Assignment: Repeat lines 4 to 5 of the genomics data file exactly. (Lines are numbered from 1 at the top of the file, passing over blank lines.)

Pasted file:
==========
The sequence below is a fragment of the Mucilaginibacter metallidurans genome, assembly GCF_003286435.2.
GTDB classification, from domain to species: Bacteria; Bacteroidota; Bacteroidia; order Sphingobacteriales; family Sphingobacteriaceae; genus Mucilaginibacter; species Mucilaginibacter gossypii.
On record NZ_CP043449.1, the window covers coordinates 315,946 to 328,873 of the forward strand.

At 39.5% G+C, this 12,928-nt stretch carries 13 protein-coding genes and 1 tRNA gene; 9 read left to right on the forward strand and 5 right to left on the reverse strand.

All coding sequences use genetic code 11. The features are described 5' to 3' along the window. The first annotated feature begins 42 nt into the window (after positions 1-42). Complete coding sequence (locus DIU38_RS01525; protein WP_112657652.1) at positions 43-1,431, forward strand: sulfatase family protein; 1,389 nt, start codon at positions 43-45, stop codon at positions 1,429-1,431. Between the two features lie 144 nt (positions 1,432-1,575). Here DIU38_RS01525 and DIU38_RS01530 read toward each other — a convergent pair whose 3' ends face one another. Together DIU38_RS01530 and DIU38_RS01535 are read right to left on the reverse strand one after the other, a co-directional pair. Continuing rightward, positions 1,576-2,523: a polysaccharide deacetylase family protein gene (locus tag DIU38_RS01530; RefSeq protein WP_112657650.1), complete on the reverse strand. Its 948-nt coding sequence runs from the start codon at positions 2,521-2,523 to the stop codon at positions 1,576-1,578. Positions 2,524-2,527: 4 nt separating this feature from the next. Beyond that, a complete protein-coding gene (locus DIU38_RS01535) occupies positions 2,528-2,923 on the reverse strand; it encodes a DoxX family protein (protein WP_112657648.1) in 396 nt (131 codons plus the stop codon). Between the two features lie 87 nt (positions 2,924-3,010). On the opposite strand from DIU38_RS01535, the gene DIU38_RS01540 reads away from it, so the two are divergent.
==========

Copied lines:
At 39.5% G+C, this 12,928-nt stretch carries 13 protein-coding genes and 1 tRNA gene; 9 read left to right on the forward strand and 5 right to left on the reverse strand.

All coding sequences use genetic code 11. The features are described 5' to 3' along the window. The first annotated feature begins 42 nt into the window (after positions 1-42). Complete coding sequence (locus DIU38_RS01525; protein WP_112657652.1) at positions 43-1,431, forward strand: sulfatase family protein; 1,389 nt, start codon at positions 43-45, stop codon at positions 1,429-1,431. Between the two features lie 144 nt (positions 1,432-1,575). Here DIU38_RS01525 and DIU38_RS01530 read toward each other — a convergent pair whose 3' ends face one another. Together DIU38_RS01530 and DIU38_RS01535 are read right to left on the reverse strand one after the other, a co-directional pair. Continuing rightward, positions 1,576-2,523: a polysaccharide deacetylase family protein gene (locus tag DIU38_RS01530; RefSeq protein WP_112657650.1), complete on the reverse strand. Its 948-nt coding sequence runs from the start codon at positions 2,521-2,523 to the stop codon at positions 1,576-1,578. Positions 2,524-2,527: 4 nt separating this feature from the next. Beyond that, a complete protein-coding gene (locus DIU38_RS01535) occupies positions 2,528-2,923 on the reverse strand; it encodes a DoxX family protein (protein WP_112657648.1) in 396 nt (131 codons plus the stop codon). Between the two features lie 87 nt (positions 2,924-3,010). On the opposite strand from DIU38_RS01535, the gene DIU38_RS01540 reads away from it, so the two are divergent.